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School of Social Sciences

Philosophy lecture
BA Philosophy
Develop the knowledge and analytical skills to examine today's biggest questions.

BA Philosophy / Course details

Year of entry: 2018

Course unit details:
Metaethics and Religious Language

Unit code PHIL30842
Credit rating 20
Unit level Level 3
Teaching period(s) Semester 2
Offered by Philosophy
Available as a free choice unit? No

Overview

Course unit overview

This course unit covers a range of key ideas and theories in modern metaethics and related ideas on religious language.

  • Are moral judgements necessarily connected to the motivations of those who hold them?
  • Do ethical sentences represent ethical facts or should they be interpreted as conventionally expressive of attitudes of approval or disapproval, or to other non-cognitive states?
  • Are ethical utterances systematically in error and, if so, should we seek to eliminate ethical discourse?
  • Can or should claims about what is good or bad be understood as fictions? 

We will also look at comparable questions about religious language, as well as whether ‘God’ is a proper name and, if so, how it refers to God. (Note that second year units Philosophy of Religion and Ethics cover distinct topics and are not pre-requisites for this course).

Pre/co-requisites

40 PHIL credits at Level 2

40 PHIL credits at Level 2.

Aims

The unit aims to:

• Help students to engage with some of the central problems in metaethics and understand interconnections between questions about ethical and religious language;
• Enhance students' power of critical analysis, reasoning and independent thought, and their ability to bring those powers to bear on important philosophical issues;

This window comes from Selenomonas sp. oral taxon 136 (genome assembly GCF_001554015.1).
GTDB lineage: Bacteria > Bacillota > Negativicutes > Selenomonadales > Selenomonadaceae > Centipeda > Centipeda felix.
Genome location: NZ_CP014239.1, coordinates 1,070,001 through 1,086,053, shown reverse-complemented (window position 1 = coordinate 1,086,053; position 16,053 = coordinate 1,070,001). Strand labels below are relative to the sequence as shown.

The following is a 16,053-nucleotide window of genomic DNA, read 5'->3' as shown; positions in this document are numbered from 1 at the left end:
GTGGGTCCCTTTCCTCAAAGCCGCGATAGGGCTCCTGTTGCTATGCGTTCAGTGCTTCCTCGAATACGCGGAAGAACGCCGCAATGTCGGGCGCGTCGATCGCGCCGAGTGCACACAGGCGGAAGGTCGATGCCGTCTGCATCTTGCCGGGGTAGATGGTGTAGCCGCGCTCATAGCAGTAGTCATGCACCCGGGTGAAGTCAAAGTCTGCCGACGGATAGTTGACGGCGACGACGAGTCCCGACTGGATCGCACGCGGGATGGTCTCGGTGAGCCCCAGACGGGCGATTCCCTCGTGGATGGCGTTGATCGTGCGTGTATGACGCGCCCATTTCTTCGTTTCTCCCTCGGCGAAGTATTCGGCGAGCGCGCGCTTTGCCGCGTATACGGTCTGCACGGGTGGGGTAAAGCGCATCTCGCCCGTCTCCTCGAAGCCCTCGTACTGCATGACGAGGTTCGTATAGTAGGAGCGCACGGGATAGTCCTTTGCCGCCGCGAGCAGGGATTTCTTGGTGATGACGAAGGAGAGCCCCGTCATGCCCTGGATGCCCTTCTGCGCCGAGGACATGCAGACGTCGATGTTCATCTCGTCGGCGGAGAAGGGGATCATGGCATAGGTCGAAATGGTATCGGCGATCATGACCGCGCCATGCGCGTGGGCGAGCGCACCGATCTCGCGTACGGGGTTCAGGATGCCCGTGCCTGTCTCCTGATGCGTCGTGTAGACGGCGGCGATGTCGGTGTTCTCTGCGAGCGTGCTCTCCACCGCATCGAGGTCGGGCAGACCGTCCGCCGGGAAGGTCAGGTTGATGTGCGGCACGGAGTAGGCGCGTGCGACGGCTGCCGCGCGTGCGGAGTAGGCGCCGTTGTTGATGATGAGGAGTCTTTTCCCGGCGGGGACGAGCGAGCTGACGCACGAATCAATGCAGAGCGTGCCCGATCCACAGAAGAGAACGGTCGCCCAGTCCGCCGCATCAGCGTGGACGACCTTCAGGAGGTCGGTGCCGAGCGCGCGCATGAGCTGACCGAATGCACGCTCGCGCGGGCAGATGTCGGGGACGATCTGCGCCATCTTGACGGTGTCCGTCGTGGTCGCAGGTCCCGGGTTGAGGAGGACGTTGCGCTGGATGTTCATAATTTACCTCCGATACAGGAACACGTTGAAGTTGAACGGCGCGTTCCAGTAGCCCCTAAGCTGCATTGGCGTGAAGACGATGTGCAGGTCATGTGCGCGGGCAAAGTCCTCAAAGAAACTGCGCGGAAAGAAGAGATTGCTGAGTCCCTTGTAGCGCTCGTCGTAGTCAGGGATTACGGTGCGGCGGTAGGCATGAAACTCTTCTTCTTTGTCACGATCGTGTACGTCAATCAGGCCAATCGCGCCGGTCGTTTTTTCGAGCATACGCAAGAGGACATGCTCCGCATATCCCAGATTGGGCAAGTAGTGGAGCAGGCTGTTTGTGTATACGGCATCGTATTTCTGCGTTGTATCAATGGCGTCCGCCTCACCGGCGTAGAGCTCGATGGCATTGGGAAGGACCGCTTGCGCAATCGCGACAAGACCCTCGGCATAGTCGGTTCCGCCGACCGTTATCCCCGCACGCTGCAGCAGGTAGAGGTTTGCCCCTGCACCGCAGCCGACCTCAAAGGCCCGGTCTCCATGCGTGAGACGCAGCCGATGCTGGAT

• Improve students’ ability to understand, articulate and evaluate distinctions and arguments;
• Familiarise students with some of the most interesting and provocative texts in contemporary work on philosophy of psychology.

Learning outcomes

Students should be able to:

• Show a detailed knowledge and understanding of range of core issues in contemporary metaethics and topics on religious langauge.

• Demonstrate a grasp of complex arguments, distinctions and theories, and express this understanding through presentations and on paper.

• Demonstrate improved transferrable critical and evaluative skills, both verbally and in writing.

Teaching and learning methods

One 2-hour lecture and one 1-hour tutorial every week.

Employability skills

Analytical skills
Group/team working
Innovation/creativity
Oral communication
Problem solving
Research
Written communication

Assessment methods

Method Weight
Written exam 60%
Written assignment (inc essay) 25%
Oral assessment/presentation 15%

Feedback methods

The School of Social Sciences (SoSS) is committed to providing timely and appropriate feedback to students on their academic progress and achievement, thereby enabling students to reflect on their progress and plan their academic and skills development effectively. Students are reminded that feedback is necessarily responsive: only when a student has done a certain amount of work and approaches us with it at the appropriate fora is it possible for us to feed back on the student's work. The main forms of feedback on this course are written feedback responses to assessed essays and exam answers.

We also draw your attention to the variety of generic forms of feedback available to you on this as on all SoSS courses. These include: meeting the lecturer/tutor during their office hours; e-mailing questions to the lecturer/tutor; asking questions from the lecturer (before and after lecture); presenting a question on the discussion board on Blackboard; and obtaining feedback from your peers during tutorials.

Recommended reading

Alexander Miller Contemporary Metaethics: An Introduction 2nd ed (Polity Press, 2013)
Andrew Fisher and Simon Kirchin Arguing about Metaethics (Routledge, 2006)
Michael Scott Religious Language (Palgrave, 2013)

Study hours

Scheduled activity hours
Lectures 20
Tutorials 10
Independent study hours
Independent study 170

Teaching staff

Staff member Role
Michael Scott Unit coordinator

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